This agreement is the beginning of restoring fiscal sustainability. It is a substantial down payment, but not the end of the debate. The government’s ability to make smart, long-term budget choices has long been broken. This gives us a chance to fix it.
The near-term cuts in spending will not materially add to the pressures on the economy. The direct effects of the cuts — using estimates by Macroeconomic Advisors — are about one-tenth of one percentage point of annual GDP growth, far less than the damage that would have been caused by a prolonged impasse, by adopting the budget proposed by Republicans or, certainly, by default.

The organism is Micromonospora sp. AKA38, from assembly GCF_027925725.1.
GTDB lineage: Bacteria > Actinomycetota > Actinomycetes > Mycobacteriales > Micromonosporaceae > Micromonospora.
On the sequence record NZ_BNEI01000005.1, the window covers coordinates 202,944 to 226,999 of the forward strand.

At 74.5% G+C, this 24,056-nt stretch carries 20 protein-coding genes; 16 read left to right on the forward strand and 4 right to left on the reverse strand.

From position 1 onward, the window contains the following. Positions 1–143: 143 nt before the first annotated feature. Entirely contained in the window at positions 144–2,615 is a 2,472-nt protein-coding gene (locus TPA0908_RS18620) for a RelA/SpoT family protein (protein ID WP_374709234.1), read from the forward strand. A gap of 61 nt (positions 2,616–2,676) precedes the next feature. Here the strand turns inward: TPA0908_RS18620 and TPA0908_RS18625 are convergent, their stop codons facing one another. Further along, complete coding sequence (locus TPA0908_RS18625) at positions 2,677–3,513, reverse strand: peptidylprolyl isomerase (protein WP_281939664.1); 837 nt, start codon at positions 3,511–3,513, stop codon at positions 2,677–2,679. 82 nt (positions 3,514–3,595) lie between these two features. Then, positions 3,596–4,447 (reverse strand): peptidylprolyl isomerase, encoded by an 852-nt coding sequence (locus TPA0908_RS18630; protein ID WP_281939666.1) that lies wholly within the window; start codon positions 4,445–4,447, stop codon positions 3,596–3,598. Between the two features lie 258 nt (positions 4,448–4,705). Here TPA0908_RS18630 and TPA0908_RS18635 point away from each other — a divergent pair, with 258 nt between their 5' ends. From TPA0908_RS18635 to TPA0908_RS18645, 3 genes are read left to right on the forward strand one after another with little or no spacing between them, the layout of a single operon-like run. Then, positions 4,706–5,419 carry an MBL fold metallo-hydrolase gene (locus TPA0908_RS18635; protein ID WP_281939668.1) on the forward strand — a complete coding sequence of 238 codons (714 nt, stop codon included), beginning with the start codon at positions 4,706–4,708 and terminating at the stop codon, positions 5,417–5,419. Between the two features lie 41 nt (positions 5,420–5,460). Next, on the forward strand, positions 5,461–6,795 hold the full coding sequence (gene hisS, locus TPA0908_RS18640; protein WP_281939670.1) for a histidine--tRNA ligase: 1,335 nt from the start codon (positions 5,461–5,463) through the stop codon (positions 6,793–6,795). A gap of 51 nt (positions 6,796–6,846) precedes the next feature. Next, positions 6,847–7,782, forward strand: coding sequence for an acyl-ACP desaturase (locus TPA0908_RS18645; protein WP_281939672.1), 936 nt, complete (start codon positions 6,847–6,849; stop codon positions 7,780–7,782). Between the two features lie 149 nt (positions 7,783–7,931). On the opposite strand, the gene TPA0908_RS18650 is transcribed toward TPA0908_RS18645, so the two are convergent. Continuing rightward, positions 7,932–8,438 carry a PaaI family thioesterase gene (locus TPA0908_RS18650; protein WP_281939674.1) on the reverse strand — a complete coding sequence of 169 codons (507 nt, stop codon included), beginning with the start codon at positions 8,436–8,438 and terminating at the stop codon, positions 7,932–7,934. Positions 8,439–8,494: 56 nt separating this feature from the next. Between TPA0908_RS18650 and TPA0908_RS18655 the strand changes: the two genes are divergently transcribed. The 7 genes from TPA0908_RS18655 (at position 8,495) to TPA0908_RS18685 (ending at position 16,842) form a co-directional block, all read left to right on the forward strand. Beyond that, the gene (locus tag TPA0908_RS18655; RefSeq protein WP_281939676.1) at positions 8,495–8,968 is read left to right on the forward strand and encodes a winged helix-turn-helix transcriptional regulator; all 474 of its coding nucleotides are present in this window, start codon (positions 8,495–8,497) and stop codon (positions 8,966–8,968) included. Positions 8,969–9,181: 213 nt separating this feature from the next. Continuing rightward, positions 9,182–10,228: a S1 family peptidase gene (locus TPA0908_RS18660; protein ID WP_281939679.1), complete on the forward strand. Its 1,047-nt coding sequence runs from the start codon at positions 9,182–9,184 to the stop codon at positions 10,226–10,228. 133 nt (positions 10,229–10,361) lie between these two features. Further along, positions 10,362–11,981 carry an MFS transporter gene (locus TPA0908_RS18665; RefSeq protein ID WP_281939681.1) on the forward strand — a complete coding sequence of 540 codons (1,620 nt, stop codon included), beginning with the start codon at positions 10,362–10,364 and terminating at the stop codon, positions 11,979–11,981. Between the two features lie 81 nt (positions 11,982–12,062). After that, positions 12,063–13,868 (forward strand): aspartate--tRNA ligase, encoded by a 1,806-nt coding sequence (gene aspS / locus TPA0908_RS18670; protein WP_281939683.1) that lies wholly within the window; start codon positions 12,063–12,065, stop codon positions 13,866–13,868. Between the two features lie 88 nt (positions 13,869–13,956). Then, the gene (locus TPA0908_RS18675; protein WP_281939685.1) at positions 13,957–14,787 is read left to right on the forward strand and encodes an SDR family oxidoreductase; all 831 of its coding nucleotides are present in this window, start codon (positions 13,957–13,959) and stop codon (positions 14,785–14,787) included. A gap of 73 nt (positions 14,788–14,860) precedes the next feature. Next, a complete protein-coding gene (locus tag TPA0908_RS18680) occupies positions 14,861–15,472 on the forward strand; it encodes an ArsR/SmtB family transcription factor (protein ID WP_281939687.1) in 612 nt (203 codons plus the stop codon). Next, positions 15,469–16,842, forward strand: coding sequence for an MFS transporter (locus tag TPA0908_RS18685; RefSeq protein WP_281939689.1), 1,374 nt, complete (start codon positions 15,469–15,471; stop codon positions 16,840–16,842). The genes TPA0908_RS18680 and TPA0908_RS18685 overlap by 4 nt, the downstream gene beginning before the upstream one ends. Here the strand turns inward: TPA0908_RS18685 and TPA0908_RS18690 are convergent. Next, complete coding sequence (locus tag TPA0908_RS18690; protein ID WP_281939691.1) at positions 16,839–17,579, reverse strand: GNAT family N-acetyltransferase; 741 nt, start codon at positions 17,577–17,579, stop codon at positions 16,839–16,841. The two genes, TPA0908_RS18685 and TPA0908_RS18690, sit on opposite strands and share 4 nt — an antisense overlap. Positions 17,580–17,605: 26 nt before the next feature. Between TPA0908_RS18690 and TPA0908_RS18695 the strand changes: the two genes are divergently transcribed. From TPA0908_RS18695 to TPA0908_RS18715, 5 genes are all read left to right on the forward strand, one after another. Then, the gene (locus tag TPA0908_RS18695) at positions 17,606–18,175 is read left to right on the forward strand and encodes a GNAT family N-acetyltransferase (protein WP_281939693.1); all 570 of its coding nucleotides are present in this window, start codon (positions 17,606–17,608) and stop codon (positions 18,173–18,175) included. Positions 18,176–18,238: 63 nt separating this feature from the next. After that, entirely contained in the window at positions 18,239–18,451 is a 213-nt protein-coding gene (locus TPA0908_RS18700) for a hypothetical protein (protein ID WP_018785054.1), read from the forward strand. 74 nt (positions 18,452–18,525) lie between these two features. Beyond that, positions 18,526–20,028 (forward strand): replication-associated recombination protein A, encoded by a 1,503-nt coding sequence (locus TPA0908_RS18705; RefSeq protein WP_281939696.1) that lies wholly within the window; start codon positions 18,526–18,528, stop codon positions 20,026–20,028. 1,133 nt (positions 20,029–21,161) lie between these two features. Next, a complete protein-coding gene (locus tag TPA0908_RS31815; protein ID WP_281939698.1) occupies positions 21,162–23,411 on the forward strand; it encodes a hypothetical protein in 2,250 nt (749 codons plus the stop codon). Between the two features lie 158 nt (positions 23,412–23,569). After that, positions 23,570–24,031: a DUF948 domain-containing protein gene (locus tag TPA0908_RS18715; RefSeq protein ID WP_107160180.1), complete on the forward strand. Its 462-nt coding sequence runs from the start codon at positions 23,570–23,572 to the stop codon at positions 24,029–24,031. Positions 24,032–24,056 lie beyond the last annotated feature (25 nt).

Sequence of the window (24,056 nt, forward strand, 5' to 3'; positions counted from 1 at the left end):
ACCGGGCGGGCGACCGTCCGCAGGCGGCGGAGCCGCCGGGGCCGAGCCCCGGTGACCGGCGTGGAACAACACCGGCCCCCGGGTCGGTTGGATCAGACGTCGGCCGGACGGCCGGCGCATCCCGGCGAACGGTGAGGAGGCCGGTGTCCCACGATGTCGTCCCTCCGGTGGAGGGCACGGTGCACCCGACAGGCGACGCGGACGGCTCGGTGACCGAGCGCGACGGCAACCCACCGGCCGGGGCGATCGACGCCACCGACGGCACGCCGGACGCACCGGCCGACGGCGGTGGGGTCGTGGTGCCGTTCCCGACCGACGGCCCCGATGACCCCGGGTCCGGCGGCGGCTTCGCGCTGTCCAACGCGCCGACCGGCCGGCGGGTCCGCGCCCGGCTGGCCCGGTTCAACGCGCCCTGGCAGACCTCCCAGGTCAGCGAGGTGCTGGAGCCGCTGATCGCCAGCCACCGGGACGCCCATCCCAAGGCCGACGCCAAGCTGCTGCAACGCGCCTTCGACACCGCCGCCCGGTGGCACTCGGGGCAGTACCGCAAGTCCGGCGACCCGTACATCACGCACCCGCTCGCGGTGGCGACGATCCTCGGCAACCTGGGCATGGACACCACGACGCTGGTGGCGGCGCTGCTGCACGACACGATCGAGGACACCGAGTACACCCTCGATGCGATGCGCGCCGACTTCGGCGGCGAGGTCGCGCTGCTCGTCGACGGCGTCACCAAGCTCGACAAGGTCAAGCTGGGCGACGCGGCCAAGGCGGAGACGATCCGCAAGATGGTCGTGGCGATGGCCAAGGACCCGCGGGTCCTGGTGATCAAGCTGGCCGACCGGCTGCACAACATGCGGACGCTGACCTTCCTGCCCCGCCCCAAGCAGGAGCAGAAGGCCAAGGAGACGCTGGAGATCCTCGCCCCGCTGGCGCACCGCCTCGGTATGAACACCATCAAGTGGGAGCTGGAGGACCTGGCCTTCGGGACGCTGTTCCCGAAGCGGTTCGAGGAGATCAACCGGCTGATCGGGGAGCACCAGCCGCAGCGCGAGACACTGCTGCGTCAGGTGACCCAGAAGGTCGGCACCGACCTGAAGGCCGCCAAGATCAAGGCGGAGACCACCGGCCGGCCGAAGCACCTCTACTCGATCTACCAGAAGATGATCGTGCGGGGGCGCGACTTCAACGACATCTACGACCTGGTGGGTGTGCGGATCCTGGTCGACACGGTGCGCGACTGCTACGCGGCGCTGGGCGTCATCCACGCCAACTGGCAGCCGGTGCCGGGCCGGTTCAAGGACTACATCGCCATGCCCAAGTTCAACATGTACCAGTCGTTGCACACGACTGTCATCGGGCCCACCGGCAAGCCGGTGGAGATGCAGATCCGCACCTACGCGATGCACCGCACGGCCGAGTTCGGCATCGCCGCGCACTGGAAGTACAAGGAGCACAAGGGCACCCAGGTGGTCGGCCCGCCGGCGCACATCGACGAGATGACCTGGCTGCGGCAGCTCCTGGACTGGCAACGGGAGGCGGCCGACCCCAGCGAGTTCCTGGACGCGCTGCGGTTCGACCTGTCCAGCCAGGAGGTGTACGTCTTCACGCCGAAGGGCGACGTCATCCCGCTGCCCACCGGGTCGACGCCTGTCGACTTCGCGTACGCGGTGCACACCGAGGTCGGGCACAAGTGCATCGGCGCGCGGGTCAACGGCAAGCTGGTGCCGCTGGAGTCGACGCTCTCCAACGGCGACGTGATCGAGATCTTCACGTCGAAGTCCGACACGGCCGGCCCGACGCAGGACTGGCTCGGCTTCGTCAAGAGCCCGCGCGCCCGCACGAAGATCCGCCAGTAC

And by locking in long-term savings, Congress will have more room in the fall to pass additional short-term measures to strengthen the economy — such as extending the payroll tax cut, which provides an average of a thousand dollars to the after-tax incomes of working Americans; extending unemployment benefits; and financing infrastructure investments. After all, strengthening growth and putting more Americans back to work are among the most important things we can do to improve our fiscal situation today and over the long term.